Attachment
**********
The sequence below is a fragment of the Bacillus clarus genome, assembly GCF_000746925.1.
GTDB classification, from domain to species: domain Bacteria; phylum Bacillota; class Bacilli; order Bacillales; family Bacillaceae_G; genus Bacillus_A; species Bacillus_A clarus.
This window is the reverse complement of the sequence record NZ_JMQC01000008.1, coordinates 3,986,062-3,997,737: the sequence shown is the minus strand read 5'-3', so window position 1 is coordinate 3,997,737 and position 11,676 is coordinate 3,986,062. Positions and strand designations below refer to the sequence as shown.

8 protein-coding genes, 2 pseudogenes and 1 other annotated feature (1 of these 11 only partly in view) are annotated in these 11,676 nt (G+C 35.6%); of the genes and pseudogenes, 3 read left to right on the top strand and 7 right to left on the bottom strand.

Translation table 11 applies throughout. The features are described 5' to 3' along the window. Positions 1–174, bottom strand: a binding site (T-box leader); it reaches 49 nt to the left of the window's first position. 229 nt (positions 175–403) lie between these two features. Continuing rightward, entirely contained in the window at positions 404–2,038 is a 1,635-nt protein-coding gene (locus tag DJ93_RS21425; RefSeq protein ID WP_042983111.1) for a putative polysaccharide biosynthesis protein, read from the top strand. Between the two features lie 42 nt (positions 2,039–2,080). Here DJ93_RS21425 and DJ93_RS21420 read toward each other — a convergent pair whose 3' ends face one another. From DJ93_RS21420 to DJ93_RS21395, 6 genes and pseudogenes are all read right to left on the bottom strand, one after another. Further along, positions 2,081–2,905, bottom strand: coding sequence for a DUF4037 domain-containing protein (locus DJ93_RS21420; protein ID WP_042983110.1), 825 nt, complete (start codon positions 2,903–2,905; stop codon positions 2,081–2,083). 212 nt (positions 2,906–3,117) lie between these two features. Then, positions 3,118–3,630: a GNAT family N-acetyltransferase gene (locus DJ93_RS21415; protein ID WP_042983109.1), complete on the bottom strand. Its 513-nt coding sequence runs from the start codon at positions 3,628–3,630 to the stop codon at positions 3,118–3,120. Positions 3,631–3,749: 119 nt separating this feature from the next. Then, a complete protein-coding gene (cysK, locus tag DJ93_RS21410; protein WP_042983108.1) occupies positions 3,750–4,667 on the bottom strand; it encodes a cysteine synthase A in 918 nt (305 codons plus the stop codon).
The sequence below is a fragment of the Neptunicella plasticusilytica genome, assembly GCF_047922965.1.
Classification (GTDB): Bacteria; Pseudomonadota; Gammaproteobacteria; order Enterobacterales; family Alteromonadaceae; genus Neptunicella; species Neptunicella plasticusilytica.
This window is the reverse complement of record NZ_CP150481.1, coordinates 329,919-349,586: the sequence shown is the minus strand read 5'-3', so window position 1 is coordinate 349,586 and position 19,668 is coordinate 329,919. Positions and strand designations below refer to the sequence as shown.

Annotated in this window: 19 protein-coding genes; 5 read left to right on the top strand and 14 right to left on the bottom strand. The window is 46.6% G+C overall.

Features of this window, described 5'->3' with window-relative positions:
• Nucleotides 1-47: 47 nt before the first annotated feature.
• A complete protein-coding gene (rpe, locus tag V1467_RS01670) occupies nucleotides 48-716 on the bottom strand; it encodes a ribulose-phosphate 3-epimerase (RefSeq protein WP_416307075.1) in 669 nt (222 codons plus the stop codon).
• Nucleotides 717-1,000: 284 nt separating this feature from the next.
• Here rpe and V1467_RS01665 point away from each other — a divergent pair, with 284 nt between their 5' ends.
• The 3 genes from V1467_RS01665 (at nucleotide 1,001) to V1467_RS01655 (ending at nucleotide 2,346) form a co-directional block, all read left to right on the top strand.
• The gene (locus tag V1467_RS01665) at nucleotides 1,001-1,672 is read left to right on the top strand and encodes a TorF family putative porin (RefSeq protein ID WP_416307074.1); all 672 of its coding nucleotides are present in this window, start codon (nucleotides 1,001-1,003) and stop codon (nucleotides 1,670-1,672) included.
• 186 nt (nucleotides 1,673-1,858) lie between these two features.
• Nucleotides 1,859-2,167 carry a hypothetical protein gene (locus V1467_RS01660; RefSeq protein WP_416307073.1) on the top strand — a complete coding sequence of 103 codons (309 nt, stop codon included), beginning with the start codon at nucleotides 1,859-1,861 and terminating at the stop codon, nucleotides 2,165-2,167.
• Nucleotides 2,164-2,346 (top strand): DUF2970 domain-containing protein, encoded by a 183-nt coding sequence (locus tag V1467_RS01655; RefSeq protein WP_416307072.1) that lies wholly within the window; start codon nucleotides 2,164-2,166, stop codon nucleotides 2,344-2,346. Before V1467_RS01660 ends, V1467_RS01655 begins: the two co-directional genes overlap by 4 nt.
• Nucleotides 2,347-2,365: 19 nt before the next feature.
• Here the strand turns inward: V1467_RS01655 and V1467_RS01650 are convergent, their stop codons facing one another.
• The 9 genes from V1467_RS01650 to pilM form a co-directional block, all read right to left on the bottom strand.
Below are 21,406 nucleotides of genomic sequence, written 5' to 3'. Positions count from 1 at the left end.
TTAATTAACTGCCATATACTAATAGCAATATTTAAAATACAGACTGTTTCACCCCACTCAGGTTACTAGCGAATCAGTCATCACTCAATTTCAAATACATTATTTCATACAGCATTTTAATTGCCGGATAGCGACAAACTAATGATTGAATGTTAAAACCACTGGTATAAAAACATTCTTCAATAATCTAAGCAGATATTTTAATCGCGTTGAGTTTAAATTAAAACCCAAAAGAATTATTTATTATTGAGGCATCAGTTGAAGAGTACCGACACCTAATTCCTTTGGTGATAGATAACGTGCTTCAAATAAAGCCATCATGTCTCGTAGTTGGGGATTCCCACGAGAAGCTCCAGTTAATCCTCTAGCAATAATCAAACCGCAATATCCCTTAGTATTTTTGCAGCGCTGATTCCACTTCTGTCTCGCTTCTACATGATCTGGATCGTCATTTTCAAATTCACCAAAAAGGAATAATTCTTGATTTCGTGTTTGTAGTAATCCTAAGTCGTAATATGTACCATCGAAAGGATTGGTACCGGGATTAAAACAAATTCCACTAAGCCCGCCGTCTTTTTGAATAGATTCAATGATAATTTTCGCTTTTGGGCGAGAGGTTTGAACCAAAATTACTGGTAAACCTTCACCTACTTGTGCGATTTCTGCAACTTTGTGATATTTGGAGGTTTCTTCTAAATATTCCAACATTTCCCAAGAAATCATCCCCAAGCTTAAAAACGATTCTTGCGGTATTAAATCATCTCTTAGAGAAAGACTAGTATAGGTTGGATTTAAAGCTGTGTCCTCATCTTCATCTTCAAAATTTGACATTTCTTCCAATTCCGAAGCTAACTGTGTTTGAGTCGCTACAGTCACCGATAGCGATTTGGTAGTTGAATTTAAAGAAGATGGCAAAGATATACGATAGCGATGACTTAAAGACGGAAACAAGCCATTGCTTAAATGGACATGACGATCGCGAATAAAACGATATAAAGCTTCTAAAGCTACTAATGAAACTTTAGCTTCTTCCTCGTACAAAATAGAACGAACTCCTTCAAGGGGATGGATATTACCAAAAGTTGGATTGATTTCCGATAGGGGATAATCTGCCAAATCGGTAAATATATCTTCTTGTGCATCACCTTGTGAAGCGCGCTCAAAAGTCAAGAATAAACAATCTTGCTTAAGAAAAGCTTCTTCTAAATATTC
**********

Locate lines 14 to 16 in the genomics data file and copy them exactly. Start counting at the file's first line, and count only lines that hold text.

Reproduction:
• Here rpe and V1467_RS01665 point away from each other — a divergent pair, with 284 nt between their 5' ends.
• The 3 genes from V1467_RS01665 (at nucleotide 1,001) to V1467_RS01655 (ending at nucleotide 2,346) form a co-directional block, all read left to right on the top strand.
• The gene (locus tag V1467_RS01665) at nucleotides 1,001-1,672 is read left to right on the top strand and encodes a TorF family putative porin (RefSeq protein ID WP_416307074.1); all 672 of its coding nucleotides are present in this window, start codon (nucleotides 1,001-1,003) and stop codon (nucleotides 1,670-1,672) included.